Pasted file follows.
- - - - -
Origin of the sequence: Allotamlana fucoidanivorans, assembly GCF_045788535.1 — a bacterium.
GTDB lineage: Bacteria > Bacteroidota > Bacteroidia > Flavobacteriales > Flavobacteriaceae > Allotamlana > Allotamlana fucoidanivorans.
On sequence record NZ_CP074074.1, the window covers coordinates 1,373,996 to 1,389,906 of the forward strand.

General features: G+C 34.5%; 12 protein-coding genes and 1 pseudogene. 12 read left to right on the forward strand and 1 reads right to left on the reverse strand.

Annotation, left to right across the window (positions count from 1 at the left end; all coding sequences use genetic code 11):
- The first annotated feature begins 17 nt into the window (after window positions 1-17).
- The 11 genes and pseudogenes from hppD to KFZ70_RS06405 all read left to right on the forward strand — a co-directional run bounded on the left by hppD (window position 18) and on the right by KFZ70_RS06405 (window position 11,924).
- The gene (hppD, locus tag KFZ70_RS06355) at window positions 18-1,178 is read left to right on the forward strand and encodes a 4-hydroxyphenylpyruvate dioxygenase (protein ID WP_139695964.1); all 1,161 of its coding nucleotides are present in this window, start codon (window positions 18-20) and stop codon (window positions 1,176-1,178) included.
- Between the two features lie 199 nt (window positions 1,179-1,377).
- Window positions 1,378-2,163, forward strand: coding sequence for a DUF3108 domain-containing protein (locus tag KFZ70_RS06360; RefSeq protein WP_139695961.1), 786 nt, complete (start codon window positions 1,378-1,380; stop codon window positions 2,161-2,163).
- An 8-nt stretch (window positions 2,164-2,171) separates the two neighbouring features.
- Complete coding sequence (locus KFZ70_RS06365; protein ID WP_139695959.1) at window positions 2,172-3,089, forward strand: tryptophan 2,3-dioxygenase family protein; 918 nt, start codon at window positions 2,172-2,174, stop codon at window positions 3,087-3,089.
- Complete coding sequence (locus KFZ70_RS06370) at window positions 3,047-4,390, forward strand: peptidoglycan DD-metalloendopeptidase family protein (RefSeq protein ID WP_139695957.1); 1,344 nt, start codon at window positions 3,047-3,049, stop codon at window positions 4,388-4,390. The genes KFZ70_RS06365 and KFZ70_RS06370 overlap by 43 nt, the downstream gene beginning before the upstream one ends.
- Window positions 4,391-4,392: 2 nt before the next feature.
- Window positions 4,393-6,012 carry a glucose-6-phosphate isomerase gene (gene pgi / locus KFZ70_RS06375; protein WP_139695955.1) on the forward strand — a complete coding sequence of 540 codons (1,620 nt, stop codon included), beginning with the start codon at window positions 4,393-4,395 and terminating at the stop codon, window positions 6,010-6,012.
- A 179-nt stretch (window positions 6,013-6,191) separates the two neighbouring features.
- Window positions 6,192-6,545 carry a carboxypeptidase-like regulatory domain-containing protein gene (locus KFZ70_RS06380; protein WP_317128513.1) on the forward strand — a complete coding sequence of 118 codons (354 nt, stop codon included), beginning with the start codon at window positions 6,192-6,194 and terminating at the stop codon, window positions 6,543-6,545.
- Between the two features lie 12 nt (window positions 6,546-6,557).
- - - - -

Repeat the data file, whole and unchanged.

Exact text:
Origin of the sequence: Allotamlana fucoidanivorans, assembly GCF_045788535.1 — a bacterium.
GTDB lineage: Bacteria > Bacteroidota > Bacteroidia > Flavobacteriales > Flavobacteriaceae > Allotamlana > Allotamlana fucoidanivorans.
On sequence record NZ_CP074074.1, the window covers coordinates 1,373,996 to 1,389,906 of the forward strand.

General features: G+C 34.5%; 12 protein-coding genes and 1 pseudogene. 12 read left to right on the forward strand and 1 reads right to left on the reverse strand.

Annotation, left to right across the window (positions count from 1 at the left end; all coding sequences use genetic code 11):
- The first annotated feature begins 17 nt into the window (after window positions 1-17).
- The 11 genes and pseudogenes from hppD to KFZ70_RS06405 all read left to right on the forward strand — a co-directional run bounded on the left by hppD (window position 18) and on the right by KFZ70_RS06405 (window position 11,924).
- The gene (hppD, locus tag KFZ70_RS06355) at window positions 18-1,178 is read left to right on the forward strand and encodes a 4-hydroxyphenylpyruvate dioxygenase (protein ID WP_139695964.1); all 1,161 of its coding nucleotides are present in this window, start codon (window positions 18-20) and stop codon (window positions 1,176-1,178) included.
- Between the two features lie 199 nt (window positions 1,179-1,377).
- Window positions 1,378-2,163, forward strand: coding sequence for a DUF3108 domain-containing protein (locus tag KFZ70_RS06360; RefSeq protein WP_139695961.1), 786 nt, complete (start codon window positions 1,378-1,380; stop codon window positions 2,161-2,163).
- An 8-nt stretch (window positions 2,164-2,171) separates the two neighbouring features.
- Complete coding sequence (locus KFZ70_RS06365; protein ID WP_139695959.1) at window positions 2,172-3,089, forward strand: tryptophan 2,3-dioxygenase family protein; 918 nt, start codon at window positions 2,172-2,174, stop codon at window positions 3,087-3,089.
- Complete coding sequence (locus KFZ70_RS06370) at window positions 3,047-4,390, forward strand: peptidoglycan DD-metalloendopeptidase family protein (RefSeq protein ID WP_139695957.1); 1,344 nt, start codon at window positions 3,047-3,049, stop codon at window positions 4,388-4,390. The genes KFZ70_RS06365 and KFZ70_RS06370 overlap by 43 nt, the downstream gene beginning before the upstream one ends.
- Window positions 4,391-4,392: 2 nt before the next feature.
- Window positions 4,393-6,012 carry a glucose-6-phosphate isomerase gene (gene pgi / locus KFZ70_RS06375; protein WP_139695955.1) on the forward strand — a complete coding sequence of 540 codons (1,620 nt, stop codon included), beginning with the start codon at window positions 4,393-4,395 and terminating at the stop codon, window positions 6,010-6,012.
- A 179-nt stretch (window positions 6,013-6,191) separates the two neighbouring features.
- Window positions 6,192-6,545 carry a carboxypeptidase-like regulatory domain-containing protein gene (locus KFZ70_RS06380; protein WP_317128513.1) on the forward strand — a complete coding sequence of 118 codons (354 nt, stop codon included), beginning with the start codon at window positions 6,192-6,194 and terminating at the stop codon, window positions 6,543-6,545.
- Between the two features lie 12 nt (window positions 6,546-6,557).